Much like the fans who show up night after night, Nick Lachey is having a blast on the [article id="1708020"]Package Tour[/article].
Since last month, the guys from 98 Degrees, Boyz II Men and New Kids on the Block have been bringing their boy-band fever to cities across the U.S. The highlight so far? The screaming ladies, of course!
"Well you know when you're onstage and there's 16,000 women screaming at you, it's just miserable. It's the worst working conditions," Lachey joked to MTV News. "No, it's amazing! Every night is a great new crowd, full of people who want to be there 'cause they love the music, they love the groups. A lot of people, obviously, it's the Package Tour so insert your own joke there, but it is a great package."
Lachey, host of new show [article id="1709163"]"The Winner Is,"[/article] shared that they are equally enthusiastic backstage during the meet and greets as they are onstage.
"It's hard to describe the amount of anticipation these women have for the moment they get to come and meet [NKOTB's] Donnie Wahlberg or meet [BIIM's] Shawn Stockman or meet Drew Lachey. It's a cool vibe going on backstage," he described. "There's a lot of women; there's a lot of tailgating and pre-partying going on, which we encourage. We always sound better when people have had a few drinks. But, no, it's just a lot of fun top to bottom, a great show and the crowd's been great."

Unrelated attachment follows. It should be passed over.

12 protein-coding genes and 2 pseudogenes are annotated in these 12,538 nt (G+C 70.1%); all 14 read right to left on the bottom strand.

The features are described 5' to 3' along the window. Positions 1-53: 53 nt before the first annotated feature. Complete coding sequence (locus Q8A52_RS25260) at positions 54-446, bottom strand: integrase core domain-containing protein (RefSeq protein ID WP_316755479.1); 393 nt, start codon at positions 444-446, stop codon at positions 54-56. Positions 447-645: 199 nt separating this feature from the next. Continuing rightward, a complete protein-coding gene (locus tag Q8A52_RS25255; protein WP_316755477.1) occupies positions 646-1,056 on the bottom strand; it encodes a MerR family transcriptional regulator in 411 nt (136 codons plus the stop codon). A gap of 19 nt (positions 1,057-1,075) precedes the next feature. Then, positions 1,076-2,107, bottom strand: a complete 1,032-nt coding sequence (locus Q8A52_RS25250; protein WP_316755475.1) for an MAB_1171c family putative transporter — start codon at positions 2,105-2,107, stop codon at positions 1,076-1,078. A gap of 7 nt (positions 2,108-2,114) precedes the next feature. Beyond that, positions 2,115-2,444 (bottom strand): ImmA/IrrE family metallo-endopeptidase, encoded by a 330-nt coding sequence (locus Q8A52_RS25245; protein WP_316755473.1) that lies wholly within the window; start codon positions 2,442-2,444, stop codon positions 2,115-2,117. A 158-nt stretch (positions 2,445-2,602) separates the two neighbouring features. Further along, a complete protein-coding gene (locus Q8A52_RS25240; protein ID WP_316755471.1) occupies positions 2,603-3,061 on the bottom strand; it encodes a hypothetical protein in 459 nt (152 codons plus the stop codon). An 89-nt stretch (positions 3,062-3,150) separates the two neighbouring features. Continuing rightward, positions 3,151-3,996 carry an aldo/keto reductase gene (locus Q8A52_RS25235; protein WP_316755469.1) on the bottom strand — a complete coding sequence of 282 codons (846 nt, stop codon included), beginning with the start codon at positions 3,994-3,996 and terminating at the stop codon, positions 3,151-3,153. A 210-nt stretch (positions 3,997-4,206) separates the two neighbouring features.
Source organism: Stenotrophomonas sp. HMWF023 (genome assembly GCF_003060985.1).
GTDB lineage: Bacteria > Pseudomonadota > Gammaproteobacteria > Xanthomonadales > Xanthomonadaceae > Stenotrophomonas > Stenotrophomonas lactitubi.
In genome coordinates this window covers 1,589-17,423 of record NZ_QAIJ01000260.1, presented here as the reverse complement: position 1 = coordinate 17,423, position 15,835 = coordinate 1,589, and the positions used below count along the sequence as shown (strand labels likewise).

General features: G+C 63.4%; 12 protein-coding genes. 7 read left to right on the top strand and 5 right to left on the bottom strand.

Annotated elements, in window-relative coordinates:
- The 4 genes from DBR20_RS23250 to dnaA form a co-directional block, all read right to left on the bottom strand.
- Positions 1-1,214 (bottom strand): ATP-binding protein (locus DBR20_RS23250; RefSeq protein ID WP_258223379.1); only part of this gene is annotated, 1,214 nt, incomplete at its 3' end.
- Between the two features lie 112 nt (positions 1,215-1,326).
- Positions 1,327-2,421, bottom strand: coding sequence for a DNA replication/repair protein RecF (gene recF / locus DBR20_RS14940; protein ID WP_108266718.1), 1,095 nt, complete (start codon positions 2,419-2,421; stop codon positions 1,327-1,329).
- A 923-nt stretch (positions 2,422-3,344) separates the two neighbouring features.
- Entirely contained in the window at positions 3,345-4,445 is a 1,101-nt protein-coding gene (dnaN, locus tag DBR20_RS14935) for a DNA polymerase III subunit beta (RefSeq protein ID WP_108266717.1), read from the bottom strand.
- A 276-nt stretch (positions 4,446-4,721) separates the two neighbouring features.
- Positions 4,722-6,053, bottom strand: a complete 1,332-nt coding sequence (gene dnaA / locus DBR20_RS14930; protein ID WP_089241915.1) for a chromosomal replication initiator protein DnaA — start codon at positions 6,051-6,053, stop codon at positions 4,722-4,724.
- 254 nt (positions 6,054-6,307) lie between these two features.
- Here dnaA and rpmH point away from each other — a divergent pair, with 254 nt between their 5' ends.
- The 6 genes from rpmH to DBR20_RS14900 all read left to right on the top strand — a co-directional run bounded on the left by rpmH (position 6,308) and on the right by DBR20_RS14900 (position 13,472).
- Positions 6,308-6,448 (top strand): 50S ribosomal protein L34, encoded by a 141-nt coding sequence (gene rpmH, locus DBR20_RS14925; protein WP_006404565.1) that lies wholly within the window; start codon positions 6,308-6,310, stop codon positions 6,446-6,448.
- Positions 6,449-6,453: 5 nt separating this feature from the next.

But if you can't make it backstage, 98 Degrees have yet another way for you to meet them. "Well we do a little segment in our show where we bring four fans on stage and we dedicate a song to them and sing to them," he said. "And there have been some interesting reactions. As a fan, sitting up there in front in an arena full of people, being sung to... some shake uncontrollably, some cry, some don't like [it and] are comfortable and want to get off, others milk it up and go for it and grabbing hair. It's a fun moment."
Of course, most of these fans have been harboring crushes for years, so it's hardly surprising they feel so strongly about their pop idols. "I think that what boy bands kind of did for a lot of people, it's the music they grew up on. It's a moment in their lives, especially in the teenage years when we're all so impressionable and they really invested themselves in these groups and this is a chance for them to come and relive that moment in time," he said. "And for us to relive that moment in time too. It's a cool dynamic."